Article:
Set Up for Active Directory Backup

Contributor

 

I came across the following question regarding Backup Setup for Active Directory.

 

Creating a forest in every location and every forest has 2 DCs and has a 1way trust to Global AD which is in Azure.

 

For the current AD backup, based on their design and current back up. they don't have a 3rd party backup tool. they have a file storage for backup. backup is taken everyday and stored in online and offline storage locations. The backups are stored in the azure cloud as well.

 

So I'm planning to do the system state backup only then the backup path/location would be their file storage and also in VSS. Is this a good setup?

 

 

Active Directory (AD)  is one of the most critical component of any IT infrastructure. In a Windows-based environment, almost all the applications and tools are integrated with Active Directory for authentication, directory browsing, and single sign-on. Due to this heavy dependency, it is necessary to have a well-defined process for AD Backup. Restoring Active Directory Backup should be the LAST option for any Disaster Recovery.

 

As above question got 2 DC's in each forest so for a single Domain Controller failure, the recommended option is to demote the Domain Controller, wait for few hours to replicate the demotion, and then promote it back again. There is no need to restore Active Directory Backup to recover a single Domain Controller.

 

 

The most common and recommended approach for AD Backup is the System State Backup of Domain Controller.

 

A System State Backup of Domain Controller includes following:

  1. Sysvol Active Directory Database and related files.
  2. DNS Zones and records (Only for AD Integrated DNS) System Registry.
  3. Call Registration database of Component Service. System Start up files.

You can use a third party tool if required. However, the Windows Server Backup (WBADMIN) tool that comes bundled with all versions of Windows Servers is just fine for this purpose. Lastly, the recommendation is to take daily scheduled backup.

 

Preferred Backup Pattern in Active Directory & Azure AD

 

One preferred backup pattern is First Full Backup > 14 Incremental Backups > 1 Full backup > 14 Incremental Backups > 1 Full backup > 14 Incremental Backups...and so on.

3 Replies

so for a single Domain Controller failure, the recommended option is to demote the Domain Controller, wait for few hours to replicate the demotion, and then promote it back again. There is no need to restore Active Directory Backup to recover a single Domain Controller.

 


I would not recommend this method. If a single domain controller fails then the better option is to seize roles to a healthy one (if needed)

Transfer or seize FSMO roles - Windows Server | Microsoft Docs

 

then perform cleanup to remove remnants of failed one.

Clean up AD DS server metadata | Microsoft Docs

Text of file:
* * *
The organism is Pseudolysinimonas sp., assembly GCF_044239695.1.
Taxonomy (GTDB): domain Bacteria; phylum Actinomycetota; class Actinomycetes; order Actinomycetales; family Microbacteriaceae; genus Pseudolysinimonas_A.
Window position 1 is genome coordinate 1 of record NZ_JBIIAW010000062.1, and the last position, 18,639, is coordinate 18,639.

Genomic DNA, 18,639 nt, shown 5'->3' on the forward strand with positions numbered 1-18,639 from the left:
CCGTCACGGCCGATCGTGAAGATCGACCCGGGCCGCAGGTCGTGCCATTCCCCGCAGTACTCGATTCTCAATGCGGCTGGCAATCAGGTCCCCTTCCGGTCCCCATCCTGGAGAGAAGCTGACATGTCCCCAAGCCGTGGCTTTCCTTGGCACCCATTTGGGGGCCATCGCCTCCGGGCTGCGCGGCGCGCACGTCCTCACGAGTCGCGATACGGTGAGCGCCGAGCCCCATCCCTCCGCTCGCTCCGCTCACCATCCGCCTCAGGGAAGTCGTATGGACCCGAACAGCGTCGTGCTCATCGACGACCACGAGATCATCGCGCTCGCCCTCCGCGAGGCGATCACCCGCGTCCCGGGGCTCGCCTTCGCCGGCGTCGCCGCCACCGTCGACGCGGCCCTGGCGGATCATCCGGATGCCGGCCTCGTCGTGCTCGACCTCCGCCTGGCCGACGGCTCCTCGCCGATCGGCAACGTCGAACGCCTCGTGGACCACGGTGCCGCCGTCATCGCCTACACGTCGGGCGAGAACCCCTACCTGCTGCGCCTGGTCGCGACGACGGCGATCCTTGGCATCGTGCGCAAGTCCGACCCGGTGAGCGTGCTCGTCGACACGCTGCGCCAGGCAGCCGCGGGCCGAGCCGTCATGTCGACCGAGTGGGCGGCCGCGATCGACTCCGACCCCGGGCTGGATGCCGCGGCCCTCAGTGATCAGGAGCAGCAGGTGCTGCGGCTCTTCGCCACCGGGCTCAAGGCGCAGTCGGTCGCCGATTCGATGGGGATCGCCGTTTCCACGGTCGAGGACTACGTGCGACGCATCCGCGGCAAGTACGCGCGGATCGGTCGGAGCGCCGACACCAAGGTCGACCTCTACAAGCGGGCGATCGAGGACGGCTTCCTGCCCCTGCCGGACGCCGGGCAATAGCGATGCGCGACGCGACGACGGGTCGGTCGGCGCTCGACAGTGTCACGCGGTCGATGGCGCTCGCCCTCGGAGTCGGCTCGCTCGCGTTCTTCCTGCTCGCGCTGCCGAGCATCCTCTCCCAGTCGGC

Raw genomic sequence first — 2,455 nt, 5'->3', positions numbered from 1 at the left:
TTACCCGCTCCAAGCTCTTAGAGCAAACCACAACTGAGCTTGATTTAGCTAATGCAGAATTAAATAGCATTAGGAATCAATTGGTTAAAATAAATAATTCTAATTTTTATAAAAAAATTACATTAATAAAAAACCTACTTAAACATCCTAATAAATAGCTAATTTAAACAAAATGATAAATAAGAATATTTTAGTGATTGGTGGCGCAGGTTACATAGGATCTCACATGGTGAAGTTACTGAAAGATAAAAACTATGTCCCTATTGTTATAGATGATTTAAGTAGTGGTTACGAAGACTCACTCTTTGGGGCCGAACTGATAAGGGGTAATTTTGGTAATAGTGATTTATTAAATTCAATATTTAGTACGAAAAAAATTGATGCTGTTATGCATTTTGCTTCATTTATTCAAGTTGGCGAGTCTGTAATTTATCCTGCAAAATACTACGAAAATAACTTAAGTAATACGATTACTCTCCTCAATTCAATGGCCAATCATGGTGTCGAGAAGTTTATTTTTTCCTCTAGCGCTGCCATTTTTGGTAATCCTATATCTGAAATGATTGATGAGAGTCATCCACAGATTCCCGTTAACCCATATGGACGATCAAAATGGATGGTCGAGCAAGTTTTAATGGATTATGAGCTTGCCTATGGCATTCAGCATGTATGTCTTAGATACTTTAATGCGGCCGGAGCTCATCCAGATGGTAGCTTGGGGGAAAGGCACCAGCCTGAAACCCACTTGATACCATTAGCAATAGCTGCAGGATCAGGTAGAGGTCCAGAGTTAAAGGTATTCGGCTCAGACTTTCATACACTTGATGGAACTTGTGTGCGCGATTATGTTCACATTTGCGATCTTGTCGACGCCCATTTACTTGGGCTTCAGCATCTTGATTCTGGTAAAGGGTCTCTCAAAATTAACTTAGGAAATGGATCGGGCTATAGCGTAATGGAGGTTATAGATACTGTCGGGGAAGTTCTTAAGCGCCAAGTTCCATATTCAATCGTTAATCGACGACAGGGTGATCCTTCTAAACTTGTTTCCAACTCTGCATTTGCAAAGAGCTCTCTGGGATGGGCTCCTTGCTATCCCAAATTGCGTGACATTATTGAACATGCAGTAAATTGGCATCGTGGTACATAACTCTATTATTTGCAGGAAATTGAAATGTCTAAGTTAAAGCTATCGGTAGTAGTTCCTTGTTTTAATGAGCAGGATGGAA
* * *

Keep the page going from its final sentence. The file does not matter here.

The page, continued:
Step-By-Step: Manually Removing A Domain Controller Server (microsoft.com)

then rebuild failed one from clean install media. Use dcdiag / repadmin tools to verify health `correcting all errors found` before starting `any` operations. Then stand up the new one, patch it fully, license it, join existing domain, add active directory domain services, promote it also making it a GC (recommended), transfer FSMO roles over (optional), transfer pdc emulator role (optional), use dcdiag / repadmin tools to again verify health.

 

 

 

 

@aliat_IMANAMI  we have 40 plus DC’s in few countries. We have 5 Datacenter’s and each have 4 DC’s and others are in some site’s locations.

 

Do we need to backup 1 from each location?   

@AusSupport180 

 

The short, and almost guaranteed answer is: no.

 

It's not about geographical location but about whether you have different forests and/or domains.

 

A really loose guideline is that you want to back up (using Windows Server backup is sufficient for this) each forest and domain, but you only need to do this from one domain controller per forest or domain, not all of them.

 

So, if you have five forests, and within each forest you have just a single domain (meaning the forest and domain are essentially the same), then you only need to perform a backup using a single domain controller from each of the five forests (so, five in total.)

 

Common sense might suggest using a key FSMO role holder like the PDC emulator or avoiding using a remote branch office domain controller as the host to use for taking the backups, but the key message here is that you do not need to take backups from multiple domain controllers within the same domain.

 

For example, if you had a forest in Australia, and that forest had just a single domain, and within that domain there were five domain controllers, you would configure a backup on just one of those five domain controllers, not all of them - even if they're spread out from Sydney to Perth.

 

Cheers,

Lain